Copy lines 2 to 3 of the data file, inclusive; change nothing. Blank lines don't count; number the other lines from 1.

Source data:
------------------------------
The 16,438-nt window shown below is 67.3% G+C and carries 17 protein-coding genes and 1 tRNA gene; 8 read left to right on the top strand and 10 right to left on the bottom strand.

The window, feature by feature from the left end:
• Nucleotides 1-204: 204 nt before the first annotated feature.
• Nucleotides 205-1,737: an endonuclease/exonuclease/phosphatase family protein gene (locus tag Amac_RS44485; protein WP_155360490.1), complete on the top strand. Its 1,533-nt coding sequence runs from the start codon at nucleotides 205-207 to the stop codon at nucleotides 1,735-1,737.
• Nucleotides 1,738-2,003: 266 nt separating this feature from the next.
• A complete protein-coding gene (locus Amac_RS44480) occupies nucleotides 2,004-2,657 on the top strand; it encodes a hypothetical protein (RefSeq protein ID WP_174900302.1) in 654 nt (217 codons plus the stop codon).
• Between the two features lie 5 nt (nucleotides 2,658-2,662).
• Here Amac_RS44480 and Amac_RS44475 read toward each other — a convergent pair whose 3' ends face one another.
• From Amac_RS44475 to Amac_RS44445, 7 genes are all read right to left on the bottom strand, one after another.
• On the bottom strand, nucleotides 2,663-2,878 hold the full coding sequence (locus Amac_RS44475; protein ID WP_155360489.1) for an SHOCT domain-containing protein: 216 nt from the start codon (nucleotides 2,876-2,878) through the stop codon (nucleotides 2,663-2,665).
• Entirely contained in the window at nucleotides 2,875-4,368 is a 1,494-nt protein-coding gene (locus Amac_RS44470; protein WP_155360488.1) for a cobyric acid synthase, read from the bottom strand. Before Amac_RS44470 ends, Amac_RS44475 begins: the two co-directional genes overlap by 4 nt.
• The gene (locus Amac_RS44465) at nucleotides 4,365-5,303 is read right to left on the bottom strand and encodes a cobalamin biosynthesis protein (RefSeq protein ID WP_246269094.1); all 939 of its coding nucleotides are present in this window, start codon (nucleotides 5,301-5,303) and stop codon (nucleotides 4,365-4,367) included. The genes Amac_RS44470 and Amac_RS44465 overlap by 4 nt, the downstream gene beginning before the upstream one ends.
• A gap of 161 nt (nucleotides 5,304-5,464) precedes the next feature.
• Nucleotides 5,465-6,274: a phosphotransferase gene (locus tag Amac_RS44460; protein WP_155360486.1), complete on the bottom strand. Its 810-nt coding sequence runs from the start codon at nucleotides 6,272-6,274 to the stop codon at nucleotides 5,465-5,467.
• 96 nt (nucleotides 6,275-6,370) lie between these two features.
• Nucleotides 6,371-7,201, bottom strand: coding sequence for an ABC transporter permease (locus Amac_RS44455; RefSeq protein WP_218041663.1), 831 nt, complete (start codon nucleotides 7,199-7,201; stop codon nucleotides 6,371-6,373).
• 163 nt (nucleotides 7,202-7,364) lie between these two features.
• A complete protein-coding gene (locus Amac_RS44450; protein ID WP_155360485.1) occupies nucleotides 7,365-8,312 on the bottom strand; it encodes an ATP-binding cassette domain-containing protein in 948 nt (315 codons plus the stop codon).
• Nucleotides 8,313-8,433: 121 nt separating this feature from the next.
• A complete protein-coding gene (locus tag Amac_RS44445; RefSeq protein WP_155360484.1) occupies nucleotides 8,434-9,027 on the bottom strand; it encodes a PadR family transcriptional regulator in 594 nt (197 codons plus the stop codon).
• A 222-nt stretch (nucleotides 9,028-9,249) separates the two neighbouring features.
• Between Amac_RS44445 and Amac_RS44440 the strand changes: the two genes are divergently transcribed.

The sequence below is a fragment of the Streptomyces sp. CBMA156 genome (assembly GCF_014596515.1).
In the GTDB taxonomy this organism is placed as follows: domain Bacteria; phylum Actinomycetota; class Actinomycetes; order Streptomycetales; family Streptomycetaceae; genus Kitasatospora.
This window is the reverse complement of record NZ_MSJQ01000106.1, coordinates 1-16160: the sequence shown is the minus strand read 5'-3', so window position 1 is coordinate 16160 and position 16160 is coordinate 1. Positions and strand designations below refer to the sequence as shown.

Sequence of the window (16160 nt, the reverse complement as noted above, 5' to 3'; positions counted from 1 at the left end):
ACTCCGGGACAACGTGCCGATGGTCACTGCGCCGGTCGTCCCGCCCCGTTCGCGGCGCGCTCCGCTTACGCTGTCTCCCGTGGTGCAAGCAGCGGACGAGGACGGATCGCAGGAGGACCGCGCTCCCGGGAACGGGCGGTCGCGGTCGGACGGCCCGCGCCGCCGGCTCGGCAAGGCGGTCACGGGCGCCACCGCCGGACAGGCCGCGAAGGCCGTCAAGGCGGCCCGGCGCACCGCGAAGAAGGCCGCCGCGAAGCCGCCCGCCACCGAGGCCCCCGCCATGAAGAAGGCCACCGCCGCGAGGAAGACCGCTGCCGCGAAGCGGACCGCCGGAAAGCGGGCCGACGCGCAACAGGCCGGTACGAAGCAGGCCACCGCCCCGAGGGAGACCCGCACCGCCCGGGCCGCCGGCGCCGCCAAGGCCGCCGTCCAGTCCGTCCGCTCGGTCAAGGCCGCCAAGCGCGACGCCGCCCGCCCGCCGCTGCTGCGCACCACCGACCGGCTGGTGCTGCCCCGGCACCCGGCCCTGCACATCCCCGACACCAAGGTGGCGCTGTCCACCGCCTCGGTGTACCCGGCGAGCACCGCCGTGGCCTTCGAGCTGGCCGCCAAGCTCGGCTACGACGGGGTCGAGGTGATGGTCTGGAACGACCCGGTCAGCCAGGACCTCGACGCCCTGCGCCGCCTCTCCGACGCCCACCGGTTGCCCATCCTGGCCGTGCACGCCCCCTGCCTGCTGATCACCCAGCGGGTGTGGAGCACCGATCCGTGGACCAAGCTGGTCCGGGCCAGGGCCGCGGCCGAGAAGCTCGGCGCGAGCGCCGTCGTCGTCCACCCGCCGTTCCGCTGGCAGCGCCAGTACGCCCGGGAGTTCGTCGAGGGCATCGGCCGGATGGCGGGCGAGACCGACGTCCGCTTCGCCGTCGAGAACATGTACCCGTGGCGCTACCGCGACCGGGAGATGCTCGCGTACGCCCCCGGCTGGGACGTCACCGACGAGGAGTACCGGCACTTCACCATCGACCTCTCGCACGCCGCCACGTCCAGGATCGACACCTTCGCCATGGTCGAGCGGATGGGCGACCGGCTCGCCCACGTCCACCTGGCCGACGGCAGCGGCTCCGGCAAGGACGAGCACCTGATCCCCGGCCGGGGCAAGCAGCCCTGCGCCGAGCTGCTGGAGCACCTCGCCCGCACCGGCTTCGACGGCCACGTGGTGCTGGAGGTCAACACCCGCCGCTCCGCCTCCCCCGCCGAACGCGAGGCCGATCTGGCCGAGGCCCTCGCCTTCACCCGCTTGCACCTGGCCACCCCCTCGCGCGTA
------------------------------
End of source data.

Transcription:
The window, feature by feature from the left end:
• Nucleotides 1-204: 204 nt before the first annotated feature.